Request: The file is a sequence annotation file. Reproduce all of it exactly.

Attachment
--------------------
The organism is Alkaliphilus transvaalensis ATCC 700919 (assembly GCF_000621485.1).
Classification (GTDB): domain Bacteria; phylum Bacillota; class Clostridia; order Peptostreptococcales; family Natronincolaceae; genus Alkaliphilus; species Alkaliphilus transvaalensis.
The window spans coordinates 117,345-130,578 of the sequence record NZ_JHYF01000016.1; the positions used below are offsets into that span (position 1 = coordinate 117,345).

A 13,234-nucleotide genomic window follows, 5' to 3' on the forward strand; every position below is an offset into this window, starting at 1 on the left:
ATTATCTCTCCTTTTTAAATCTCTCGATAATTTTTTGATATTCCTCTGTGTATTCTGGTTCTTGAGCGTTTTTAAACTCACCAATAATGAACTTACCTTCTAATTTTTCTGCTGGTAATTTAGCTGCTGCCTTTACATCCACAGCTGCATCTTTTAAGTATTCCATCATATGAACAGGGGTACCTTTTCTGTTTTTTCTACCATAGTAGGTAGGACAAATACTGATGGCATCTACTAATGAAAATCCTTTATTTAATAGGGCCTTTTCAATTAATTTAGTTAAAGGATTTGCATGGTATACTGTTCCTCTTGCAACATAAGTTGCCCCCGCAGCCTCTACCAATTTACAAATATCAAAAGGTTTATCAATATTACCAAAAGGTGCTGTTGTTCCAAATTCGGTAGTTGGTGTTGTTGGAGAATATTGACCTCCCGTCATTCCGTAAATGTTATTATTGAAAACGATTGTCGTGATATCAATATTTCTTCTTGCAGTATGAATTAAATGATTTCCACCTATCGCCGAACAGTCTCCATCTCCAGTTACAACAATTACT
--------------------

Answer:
The organism is Alkaliphilus transvaalensis ATCC 700919 (assembly GCF_000621485.1).
Classification (GTDB): domain Bacteria; phylum Bacillota; class Clostridia; order Peptostreptococcales; family Natronincolaceae; genus Alkaliphilus; species Alkaliphilus transvaalensis.
The window spans coordinates 117,345-130,578 of the sequence record NZ_JHYF01000016.1; the positions used below are offsets into that span (position 1 = coordinate 117,345).

A 13,234-nucleotide genomic window follows, 5' to 3' on the forward strand; every position below is an offset into this window, starting at 1 on the left:
ATTATCTCTCCTTTTTAAATCTCTCGATAATTTTTTGATATTCCTCTGTGTATTCTGGTTCTTGAGCGTTTTTAAACTCACCAATAATGAACTTACCTTCTAATTTTTCTGCTGGTAATTTAGCTGCTGCCTTTACATCCACAGCTGCATCTTTTAAGTATTCCATCATATGAACAGGGGTACCTTTTCTGTTTTTTCTACCATAGTAGGTAGGACAAATACTGATGGCATCTACTAATGAAAATCCTTTATTTAATAGGGCCTTTTCAATTAATTTAGTTAAAGGATTTGCATGGTATACTGTTCCTCTTGCAACATAAGTTGCCCCCGCAGCCTCTACCAATTTACAAATATCAAAAGGTTTATCAATATTACCAAAAGGTGCTGTTGTTCCAAATTCGGTAGTTGGTGTTGTTGGAGAATATTGACCTCCCGTCATTCCGTAAATGTTATTATTGAAAACGATTGTCGTGATATCAATATTTCTTCTTGCAGTATGAATTAAATGATTTCCACCTATCGCCGAACAGTCTCCATCTCCAGTTACAACAATTACT